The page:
Yemen Dialogue: To Make Or To Break?
By Nasser Arrabyee, 22/03/2013
Yemen national comprehensive dialogue has started amid external and internal challenges. If the 565 Yemenis supposedly representing all groups in the 6-month process of dialogue, fail to overcome these challenges, the already conflict-torn country will be sliding into more devastating wars.
The final outcome of this long-awaited dialogue is a constitution agreed upon by all groups. The President Abdu Rabu Mansour Hadi at the opening ceremony on Monday March 18th, 2013, said that the solution of southern issue will be the key of solutions of all other issues.
This means that if dialogue members fail to find out a solution for stopping the increasing sentiment of separation in the south, then dialogue result will be zero. Now, the southern separatist movement is not represented in the dialogue.
Hundreds of thousands of separatists were protesting in the biggest square of Aden ( Show Square) when dialogue was starting in Sanaa. The "decision is ours" was the slogan of the protesting separatists who refused the dialogue and described the southerners taking part in dialogue as "traitors" including the President and Prime Minster who are originally from the south.
Mohammed Ali Ahmed, and Ahmed Al Suraimah, and Abdullah Al Nakhebi are three leaders representing three groups of the south separation movement. These three leaders are taking part in the dialogue and they raised the flag of the south inside the conference hall in the Presidential Palace at the opening ceremony.
Regardless of what the majority in the south want (Separation or Unity), or whether separatists taking part in dialogue are enough or not. The danger of failure stays high because of something else. The same old traditional forces who allied against the south in the war of 1994 are still the dominators of dialogue and they are doing their best to make the final results pleasing them and their trends not pleasing the southerners who want separation because of being politically and socially marginalized and excluded since after the war of 1994.
"The allies of 1994 war turned the south to a land for plundering and looting, and these allied forces are still having the money and weapons and army," said the minister of trade and industry, Saad Al Deen bin Talib who was speaking in the dialogue conference.
He said the money and weapons and army should have been taken from these forces before the dialogue.
Bin Talib, originally from the south, said that these forces are still controlling over all oil and gas companies in the country. " We will never hand our land to these forces again," Said bin Talib in obvious reference to religious, tribal and military forces who launched the war against the south as socialists and communists (kafirs or infidels). With these forces still dominating the dialogue and political , social, and economic scenes, the possibility of convincing even few of the southerners is very weak.
Dialogue,however is important and the only way to make or to break. Everybody notices that separation movement is increasing day by day in the south. But as they ( separatists) say the unity can not be imposed by force, the unionists say the separation can not be imposed by force either.
"There is a strong movement in the south wanting to disengage or disunite and restore the southern State, but the only way for that is the dialogue, the State will not come to them in golden plate," said Abdul Kareem Al Eryani, advisor of President Hadi.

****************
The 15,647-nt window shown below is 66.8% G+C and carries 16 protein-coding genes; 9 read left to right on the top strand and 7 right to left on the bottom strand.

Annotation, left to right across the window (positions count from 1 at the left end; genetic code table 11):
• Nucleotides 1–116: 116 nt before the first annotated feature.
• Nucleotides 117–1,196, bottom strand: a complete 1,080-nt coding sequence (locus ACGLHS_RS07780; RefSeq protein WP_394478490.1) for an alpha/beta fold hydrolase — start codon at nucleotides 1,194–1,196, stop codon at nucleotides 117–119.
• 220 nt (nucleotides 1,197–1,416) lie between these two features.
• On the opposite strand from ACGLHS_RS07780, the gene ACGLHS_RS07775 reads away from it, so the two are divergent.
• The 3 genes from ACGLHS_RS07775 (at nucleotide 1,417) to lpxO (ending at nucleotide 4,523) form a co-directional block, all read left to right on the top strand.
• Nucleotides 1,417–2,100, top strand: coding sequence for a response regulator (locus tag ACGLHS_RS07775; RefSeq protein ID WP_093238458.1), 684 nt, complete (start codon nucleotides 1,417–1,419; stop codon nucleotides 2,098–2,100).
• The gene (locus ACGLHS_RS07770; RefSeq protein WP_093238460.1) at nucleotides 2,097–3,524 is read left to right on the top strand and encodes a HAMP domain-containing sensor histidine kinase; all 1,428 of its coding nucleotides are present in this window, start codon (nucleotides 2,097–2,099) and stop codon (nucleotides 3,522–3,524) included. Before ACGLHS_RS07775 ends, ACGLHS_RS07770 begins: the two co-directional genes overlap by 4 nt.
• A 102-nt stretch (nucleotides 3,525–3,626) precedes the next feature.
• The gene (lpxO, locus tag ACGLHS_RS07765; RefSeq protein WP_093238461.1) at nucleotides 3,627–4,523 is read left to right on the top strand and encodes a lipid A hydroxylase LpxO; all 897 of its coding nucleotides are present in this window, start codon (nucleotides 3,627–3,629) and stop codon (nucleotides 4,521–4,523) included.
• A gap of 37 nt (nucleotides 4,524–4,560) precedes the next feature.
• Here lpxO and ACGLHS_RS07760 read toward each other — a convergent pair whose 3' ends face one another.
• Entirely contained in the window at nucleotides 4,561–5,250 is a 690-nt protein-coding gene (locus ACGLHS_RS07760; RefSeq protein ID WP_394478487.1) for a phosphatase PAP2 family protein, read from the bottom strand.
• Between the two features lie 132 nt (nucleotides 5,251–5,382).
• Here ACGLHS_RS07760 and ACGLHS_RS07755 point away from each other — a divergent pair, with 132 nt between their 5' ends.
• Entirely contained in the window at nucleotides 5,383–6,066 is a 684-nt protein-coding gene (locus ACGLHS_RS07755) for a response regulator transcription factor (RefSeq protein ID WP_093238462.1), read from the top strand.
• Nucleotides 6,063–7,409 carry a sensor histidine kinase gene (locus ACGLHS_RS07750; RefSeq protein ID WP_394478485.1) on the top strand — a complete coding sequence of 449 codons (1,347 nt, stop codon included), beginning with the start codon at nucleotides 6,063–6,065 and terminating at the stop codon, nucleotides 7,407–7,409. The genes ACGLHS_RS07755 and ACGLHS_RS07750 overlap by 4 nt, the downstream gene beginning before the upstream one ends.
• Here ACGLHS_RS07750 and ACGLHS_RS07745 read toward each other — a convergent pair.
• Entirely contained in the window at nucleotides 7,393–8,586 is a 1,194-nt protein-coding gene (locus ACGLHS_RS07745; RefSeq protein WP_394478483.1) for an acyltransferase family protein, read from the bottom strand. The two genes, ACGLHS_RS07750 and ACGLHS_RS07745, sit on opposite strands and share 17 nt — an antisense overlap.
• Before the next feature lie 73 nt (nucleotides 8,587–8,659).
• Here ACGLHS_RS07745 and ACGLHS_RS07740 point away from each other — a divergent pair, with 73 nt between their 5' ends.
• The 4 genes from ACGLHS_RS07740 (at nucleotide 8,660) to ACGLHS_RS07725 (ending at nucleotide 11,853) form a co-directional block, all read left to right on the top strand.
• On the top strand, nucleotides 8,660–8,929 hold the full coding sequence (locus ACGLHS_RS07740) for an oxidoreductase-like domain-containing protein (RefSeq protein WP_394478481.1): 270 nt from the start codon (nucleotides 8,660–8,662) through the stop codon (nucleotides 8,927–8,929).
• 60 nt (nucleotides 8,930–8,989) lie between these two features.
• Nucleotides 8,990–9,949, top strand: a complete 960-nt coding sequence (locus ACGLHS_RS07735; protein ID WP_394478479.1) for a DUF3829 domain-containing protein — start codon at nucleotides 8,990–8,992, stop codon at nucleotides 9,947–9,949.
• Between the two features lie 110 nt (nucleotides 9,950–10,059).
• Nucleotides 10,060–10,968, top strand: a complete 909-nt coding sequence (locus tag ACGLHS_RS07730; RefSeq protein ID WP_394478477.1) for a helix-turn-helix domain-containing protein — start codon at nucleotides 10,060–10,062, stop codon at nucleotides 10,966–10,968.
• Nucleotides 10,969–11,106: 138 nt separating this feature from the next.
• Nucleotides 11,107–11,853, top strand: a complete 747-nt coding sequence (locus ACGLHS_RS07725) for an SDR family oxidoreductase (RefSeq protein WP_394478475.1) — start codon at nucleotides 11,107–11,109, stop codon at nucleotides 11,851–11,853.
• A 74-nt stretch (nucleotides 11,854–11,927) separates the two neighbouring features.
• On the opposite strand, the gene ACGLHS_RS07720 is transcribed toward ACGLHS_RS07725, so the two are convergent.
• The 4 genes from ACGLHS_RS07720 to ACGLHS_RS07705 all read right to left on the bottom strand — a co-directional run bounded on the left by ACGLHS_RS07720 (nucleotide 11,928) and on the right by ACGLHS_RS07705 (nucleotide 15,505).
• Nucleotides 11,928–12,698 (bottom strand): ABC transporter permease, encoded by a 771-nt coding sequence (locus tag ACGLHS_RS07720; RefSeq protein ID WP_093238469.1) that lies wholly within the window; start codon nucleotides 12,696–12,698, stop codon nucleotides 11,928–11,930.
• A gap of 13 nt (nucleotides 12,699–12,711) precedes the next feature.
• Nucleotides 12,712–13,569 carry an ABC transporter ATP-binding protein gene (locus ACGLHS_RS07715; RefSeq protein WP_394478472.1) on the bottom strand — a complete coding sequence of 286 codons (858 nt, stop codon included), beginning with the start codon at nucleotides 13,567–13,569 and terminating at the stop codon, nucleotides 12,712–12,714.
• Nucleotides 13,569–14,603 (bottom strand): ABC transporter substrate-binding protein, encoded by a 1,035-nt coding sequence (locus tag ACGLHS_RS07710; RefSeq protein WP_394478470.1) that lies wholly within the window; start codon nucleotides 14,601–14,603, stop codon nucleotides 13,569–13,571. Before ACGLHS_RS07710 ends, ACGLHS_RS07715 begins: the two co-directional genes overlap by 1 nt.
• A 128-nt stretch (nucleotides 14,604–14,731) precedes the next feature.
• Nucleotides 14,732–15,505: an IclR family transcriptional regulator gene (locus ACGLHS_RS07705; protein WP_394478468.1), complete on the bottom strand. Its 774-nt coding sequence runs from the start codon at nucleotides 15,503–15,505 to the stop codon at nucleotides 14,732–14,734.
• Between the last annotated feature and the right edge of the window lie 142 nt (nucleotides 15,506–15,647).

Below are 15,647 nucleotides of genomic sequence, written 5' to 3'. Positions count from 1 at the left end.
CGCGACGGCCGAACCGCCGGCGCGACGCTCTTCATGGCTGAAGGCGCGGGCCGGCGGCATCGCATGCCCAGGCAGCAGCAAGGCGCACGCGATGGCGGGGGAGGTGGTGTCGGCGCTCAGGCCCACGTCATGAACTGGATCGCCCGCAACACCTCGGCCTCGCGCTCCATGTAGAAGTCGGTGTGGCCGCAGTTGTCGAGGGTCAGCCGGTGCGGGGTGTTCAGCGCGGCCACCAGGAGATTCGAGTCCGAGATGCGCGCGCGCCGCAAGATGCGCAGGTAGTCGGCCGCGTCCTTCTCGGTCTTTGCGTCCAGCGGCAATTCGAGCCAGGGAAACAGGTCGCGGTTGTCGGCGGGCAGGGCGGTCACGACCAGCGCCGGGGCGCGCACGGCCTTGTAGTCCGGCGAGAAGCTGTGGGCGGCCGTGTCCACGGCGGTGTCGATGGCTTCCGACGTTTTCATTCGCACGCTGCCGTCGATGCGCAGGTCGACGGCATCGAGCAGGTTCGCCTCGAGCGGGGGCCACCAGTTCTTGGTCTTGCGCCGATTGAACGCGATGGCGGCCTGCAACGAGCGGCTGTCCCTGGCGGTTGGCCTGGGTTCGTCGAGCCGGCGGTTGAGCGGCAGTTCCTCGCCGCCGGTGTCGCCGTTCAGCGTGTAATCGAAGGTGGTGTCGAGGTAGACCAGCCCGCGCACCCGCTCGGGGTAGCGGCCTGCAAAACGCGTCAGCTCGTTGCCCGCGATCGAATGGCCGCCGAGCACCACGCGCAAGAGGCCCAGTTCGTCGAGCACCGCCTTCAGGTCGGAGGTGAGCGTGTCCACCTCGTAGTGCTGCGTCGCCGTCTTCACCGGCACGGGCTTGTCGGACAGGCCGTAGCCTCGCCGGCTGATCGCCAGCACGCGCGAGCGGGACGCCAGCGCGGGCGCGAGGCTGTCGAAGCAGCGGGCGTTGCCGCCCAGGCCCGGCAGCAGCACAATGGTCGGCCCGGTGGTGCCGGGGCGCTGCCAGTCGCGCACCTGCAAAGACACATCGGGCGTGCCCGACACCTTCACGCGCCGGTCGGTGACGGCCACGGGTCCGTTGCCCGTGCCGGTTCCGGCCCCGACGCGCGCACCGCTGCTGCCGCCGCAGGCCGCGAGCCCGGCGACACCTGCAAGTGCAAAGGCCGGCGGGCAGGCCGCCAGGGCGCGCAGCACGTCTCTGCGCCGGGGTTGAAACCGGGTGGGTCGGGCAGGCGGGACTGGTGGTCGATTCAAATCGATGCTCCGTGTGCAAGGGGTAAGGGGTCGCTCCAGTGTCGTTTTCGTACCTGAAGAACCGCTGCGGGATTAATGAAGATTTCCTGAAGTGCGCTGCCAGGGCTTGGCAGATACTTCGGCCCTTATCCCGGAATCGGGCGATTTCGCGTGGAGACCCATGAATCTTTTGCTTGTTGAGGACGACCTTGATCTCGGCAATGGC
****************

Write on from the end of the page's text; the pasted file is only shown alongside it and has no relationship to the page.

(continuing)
So,the biggest internal threats to dialogue are the traditional forces who allied with exPresident Saleh against the south in the war of 1994. While Saleh is gone, they are still orchestrating the whole transition process and dialogue for their interests.
The cleric Abdul Majid Al Zandani is still the spiritual leader of the religious forces, Hamid Al Ahmar with his empire of various business including oil and gas companies, is still the leader of tribal forces, and general Ali Muhsen ( commander of 1994 war) is still one of two commanders of the army in addition to his wide-nation patronage networks. Each one of these men have his own people and his own groups in the dialogue conference.
If "modern forces" can express themselves even to the extent of preventing traditional forces from over-domination' this will be the best case for dialogue.
The second best case is keeping the current equilibrium between the rival traditional forces. Tribal, religious and military forces are still divided and split into two groups one with ExPresident Saleh and one against him.
The worst case is a complete failure of dialogue and returning into wars.
Observers see that the anti-Saleh traditional group, more specifically the Islamist party, Islah (which include tribal religious and military forces) does not like dialogue and tend more to explosion of the situation. Because in dialogue they lose the card of "revolutionary legitimacy", the most profitable card for them over the last two years.
"If dialogue fails and situation explodes, in this case there will be no constitutional legitimacy nor revolutionary, and it will be easier for President Hadi to use the army," said Adel Ar Rabeai, political analyst.
"And if Hadi fails to contain the split in the army, the two groups of old traditional forces will be in war, and the stronger will win," said Ar Rabeai.
The external challenge facing the dialogue is the foreign interference with its different and conflicting agendas. For instance, Saudi Arabia and Qatar have their own conflicting agendas in Yemen now, and United States and Iran have their own agendas,even though most of financial and political support come from US, Saudi Arabia. These interferences may lead to failure of dialogue because it kindles more conflicts between rival groups.